Cairo: Intense efforts were under way on Sunday to try to resolve Egypt`s political crisis pitting supporters of ousted Islamist president Mohammad Morsi against the army-backed interim leaders.
Army chief Abdel Fattah al-Sisi met Islamist leaders overnight to try to mediate a solution with Morsi supporters who have staged two major sit-ins for more than a month demanding his reinstatement.
Sisi "met with several representatives of the Islamist movements... And stressed that there are opportunities for a peaceful solution to the crisis provided all sides reject violence," army spokesperson Colonel Ahmed Aly said in a statement.
Among those attending the talks with Sisi were influential Salafist clerics Sheikh Mohammed Hassan and Mohammed Abdel Salam, who just days ago was addressing pro-Morsi supporters from the stage at the Rabaa al-Adawiya sit-in.
"The Islamists who met Sisi, while not members of the Muslim Brotherhood, have been supporting them at the Rabaa al-Adawiya sit-in. Hopefully, the Brotherhood will listen to what they have to say to find a way out of the crisis," a source close to the talks said.
Sisi`s meetings come after days of intense diplomatic activity that saw visits by US Deputy Secretary of State William Burns, EU foreign policy chief Catherine Ashton and an African Union delegation lead by former Mali president Alpha Oumar Konare.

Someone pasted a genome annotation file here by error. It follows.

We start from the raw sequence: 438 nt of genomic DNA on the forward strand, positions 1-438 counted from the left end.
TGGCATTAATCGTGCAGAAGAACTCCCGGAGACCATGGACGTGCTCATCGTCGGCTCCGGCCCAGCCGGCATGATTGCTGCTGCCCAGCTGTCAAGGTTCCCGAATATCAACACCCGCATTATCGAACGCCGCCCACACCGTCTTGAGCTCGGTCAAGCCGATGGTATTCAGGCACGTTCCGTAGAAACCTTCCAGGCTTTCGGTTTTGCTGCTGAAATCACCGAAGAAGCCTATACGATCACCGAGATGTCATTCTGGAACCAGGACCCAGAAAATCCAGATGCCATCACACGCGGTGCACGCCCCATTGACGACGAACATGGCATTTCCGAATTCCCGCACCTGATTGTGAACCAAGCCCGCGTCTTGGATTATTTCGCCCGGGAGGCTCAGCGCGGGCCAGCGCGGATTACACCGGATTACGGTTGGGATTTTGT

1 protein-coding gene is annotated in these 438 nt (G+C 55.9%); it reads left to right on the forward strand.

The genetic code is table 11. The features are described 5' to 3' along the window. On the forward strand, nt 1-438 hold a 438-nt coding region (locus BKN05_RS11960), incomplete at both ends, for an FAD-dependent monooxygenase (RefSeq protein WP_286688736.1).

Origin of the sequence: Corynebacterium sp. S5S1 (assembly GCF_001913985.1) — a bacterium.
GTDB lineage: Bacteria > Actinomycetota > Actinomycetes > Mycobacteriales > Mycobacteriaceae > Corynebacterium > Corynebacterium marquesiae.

Konare said his team had met "with all parties it wanted to meet... In complete freedom" during their week-long visit.
Supporters of Morsi -- Egypt`s first freely elected president-- see his July 3 ouster by the military as a violation of democracy and have insisted that nothing short of his reinstatement would end their protests.
Authorities have repeatedly called on them to go home, promising them that a safe exit would allow the Morsi`s Muslim Brotherhood to return to political life.
After meeting Burns, the Brotherhood`s political arm stressed its continued commitment to "legitimacy, which stipulates the return of the president, the constitution and the Shura Council," or upper house of parliament.
Burns`s visit, which followed trips by Ashton and German Foreign Minister Guido Westerwelle, was the latest move in a diplomatic drive to break the deadlock.
The Islamists` latest declaration suggested that Burns had failed to shift their position.
"We affirm our welcome of any political solutions proposed on the basis of constitutional legitimacy and rejection of the coup," said the Freedom and Justice Party statement.
Burns also met foreign minister Nabil Fahmy in a bid to broker a compromise between the two sides.